You will most likely be pulled over at one point while driving in Nevada. Being pulled over, especially for DUI, is a nerve-wracking experience. Knowing what to do in such a situation is critical. For example, remaining as calm as possible, not making sudden movements, and cooperating with the police officers. Remember, you have a right to evoke your 5th amendment right to remain silent. Below is a step-by-step guide on what to do when you are pulled over for a DUI.
Pull Over in A Safe Place and the Right Manner
A police officer starts to observe after they pull you over. It’s critical to pull over properly. Before the officer pulls you over, they might have noticed some behavior that indicates you are driving under the influence. You will confirm the officer’s suspicion if you pull over erratically, stop abruptly or pull over in an unsafe location. You should turn on your signal to indicate to other drivers you intend to make a stop. Stop as far right as possible to make it safe for the officer.
Avoid Making Sudden and Suspicious Moves
The first instinct of a police officer is self-protection. They are trained to be cautious. Thus, the police officer will approach your vehicle from the rear while making observations of your behavior. If you are fidgety or make sudden moves, the officer will become suspicious. Stay calm and keep your hands on the steering wheel until the officer approaches and requests you for identification. If you are pulled over at night, switch on your interior lights.
Also, roll down your window. Doing so will put the officer at ease, and they will not consider you a security risk. According to Nevada law, the police officer has a right to ask for your driving license, insurance, and registration. It's crucial to have these documents within reach. You will not fumble when retrieving them.
Always Be Polite While Speaking with The Police Officer
Remember the conversation you are having with the police officer is being recorded on a body camera. It's crucial to be polite and avoid using rude language or displaying drunken behavior. It always goes a long way to address the officer respectfully. Refer to them as ma’am or sir. It's in your best interest to be civil and cooperate with the officer. According to Nevada law, you cannot refuse to alight from the vehicle if the police officer requests you to do so.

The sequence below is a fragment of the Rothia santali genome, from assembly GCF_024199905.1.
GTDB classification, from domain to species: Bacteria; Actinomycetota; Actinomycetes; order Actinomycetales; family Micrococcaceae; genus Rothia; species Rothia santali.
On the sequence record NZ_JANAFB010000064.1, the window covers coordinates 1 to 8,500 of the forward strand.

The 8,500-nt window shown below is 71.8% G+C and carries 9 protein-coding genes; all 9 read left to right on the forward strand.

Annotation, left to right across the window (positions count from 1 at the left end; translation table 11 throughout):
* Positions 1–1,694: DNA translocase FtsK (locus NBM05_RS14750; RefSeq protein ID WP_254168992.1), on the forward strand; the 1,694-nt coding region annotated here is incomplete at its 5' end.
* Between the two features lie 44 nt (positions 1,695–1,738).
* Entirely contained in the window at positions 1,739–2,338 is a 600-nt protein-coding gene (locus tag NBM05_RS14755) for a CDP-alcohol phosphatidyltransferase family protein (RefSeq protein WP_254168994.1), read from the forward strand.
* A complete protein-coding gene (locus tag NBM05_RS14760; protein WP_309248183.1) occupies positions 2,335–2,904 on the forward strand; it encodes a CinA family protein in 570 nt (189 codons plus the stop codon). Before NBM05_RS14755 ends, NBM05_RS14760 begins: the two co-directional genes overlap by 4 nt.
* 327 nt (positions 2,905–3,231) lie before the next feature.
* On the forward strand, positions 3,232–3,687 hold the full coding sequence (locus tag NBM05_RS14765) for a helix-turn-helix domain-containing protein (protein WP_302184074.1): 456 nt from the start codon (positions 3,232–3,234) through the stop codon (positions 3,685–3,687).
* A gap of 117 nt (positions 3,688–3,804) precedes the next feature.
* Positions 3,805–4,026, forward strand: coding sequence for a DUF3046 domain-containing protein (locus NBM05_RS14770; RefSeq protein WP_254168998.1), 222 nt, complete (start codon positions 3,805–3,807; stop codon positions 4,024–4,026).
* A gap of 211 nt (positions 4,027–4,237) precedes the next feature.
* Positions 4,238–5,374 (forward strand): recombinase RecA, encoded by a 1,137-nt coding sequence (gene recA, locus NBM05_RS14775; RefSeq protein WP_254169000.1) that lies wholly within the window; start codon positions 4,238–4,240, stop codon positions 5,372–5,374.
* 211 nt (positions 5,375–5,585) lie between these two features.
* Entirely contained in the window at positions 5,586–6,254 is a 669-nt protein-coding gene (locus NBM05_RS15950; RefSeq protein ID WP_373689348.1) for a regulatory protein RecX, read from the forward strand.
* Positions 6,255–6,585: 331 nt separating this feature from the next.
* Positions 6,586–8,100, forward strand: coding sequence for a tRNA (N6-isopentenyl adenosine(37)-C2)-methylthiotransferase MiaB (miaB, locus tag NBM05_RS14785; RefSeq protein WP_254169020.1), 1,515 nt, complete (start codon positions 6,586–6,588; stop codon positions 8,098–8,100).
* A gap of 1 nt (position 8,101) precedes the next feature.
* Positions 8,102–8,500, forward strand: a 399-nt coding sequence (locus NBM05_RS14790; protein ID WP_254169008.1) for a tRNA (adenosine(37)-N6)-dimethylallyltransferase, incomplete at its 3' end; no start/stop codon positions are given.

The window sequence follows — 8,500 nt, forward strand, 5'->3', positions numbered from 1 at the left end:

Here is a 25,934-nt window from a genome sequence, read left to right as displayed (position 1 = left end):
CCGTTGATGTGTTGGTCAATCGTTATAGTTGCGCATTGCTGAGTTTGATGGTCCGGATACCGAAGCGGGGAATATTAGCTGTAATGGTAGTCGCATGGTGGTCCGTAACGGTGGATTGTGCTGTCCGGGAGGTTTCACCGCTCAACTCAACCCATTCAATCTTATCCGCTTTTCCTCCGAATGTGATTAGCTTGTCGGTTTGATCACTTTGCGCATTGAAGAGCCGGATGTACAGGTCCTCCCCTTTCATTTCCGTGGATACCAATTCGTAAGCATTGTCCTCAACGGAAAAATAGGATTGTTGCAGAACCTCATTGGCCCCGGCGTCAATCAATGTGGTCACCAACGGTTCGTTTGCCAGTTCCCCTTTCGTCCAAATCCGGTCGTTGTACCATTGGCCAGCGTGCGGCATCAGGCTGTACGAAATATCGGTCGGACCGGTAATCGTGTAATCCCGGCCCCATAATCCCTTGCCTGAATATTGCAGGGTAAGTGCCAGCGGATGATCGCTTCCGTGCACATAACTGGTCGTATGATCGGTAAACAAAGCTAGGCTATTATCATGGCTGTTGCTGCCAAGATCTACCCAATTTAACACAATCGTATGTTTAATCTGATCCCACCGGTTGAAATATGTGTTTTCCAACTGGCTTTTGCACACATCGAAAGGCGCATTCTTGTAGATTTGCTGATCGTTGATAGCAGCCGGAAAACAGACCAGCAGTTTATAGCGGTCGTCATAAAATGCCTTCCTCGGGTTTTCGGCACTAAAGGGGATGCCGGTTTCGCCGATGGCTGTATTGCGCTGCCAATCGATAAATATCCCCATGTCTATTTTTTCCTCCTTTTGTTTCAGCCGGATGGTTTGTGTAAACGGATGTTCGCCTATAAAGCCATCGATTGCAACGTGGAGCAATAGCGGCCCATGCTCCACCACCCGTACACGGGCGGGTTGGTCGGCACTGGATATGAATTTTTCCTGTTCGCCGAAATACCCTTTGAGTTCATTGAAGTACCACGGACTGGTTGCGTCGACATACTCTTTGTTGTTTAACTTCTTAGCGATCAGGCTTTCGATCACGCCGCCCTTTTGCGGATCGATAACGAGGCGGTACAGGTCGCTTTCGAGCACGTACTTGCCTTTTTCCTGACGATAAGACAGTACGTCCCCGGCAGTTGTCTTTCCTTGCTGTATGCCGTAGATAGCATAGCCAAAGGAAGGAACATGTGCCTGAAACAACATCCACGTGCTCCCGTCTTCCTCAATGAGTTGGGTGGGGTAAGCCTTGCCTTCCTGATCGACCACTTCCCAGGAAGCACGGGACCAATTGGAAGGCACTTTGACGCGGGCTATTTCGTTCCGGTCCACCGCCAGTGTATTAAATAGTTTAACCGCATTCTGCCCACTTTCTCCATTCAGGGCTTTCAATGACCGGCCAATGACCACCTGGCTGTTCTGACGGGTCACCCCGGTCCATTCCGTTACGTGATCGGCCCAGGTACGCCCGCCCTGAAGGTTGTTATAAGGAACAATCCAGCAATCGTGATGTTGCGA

Do Not Admit You Have Been Drinking
When a police officer pulls you over, they will most likely ask you questions. It's your constitutional right to evoke your 5th amendment right to remain silent. You can inform the officer you will only speak in the presence of your attorney. Doing so will prevent you from making any incriminating statements that the officer can use against you in court.
If the officer asks you how much alcohol you have consumed, it's better to keep silent. In Nevada, you can drive provided your BAC level is under 0.08. If you admit to drunk driving, you might be charged even if your BAC was below the legal limit. That’s why it's crucial not to admit you have been drinking.
The police officer will put you under a lot of pressure to speak. If you must speak, tell the truth. Lying is not a good idea. The lie will be used against you in court if the officer decides to charge you with DUI.
Do Not Agree to Take Any Sobriety Test.
In Nevada, the officer has a legal right to request you to alight from the vehicle. But they don’t have a legal right to force you to a field sobriety test. According to Nevada law, field sobriety tests are voluntary. The officer will be observing you when alighting. Do not use the vehicle or the door for balance. Doing so will only make the officer believe you are impaired, and you have had too much to drink. When you are outside the vehicle, simply state that you cannot take the tests.
The challenge with field sobriety tests is they are precise, and you fail the test even if your blood alcohol content is below the legal limit. In case the police officer arrests you, the law requires you to take either a chemical or a hand-held breathalyzer alcohol test. It's advisable to take the alcohol blow test since it's much easier to cast doubt doubts in the test’s results in court.
Note: You Might be Arrested
In some cases, it does not matter what you do when you are pulled over for a DUI in Nevada. You will be arrested. In Nevada, if you are under 21 years, the legal limit for BAC is 0.02. For a commercial driver, the legal limit is 0.06. If you do not fall under any of these categories, the legal limit is 0.08. If you are arrested and your BAC is above the legal limit, the Department of Motor Vehicles can revoke your license. You can appeal the revocation within seven days from the date of your arrest.
Once the police conduct the tests and find that your BAC is above the legal limit, they detain you. You can be released after posting the bail amount they decide. You can request your friend to post bail or use a reputable bail bond company.
Call A Bail Bond Company Near Me
You might be pulled over for a DUI in Nevada. Knowing what to do in such a situation is critical. It's imperative to stay calm, avoid making sudden movements, and be courteous to the officer. Remember, you do not have to answer any questions. You can evoke your 5th amendment right to remain silent. You also don’t have to take the field sobriety tests.
But if the officer arrests you, the law requires you to take the chemical or breathalyzer tests. If you or your loved one is arrested in Las Vegas, Nevada, for DUI, and you need to post bail, do not hesitate to contact Express Bail Bonds. We have posted bail for numerous drivers in Nevada and helped them build strong defenses against DUI charges. You can contact us at 702-633-2245 for legal counsel.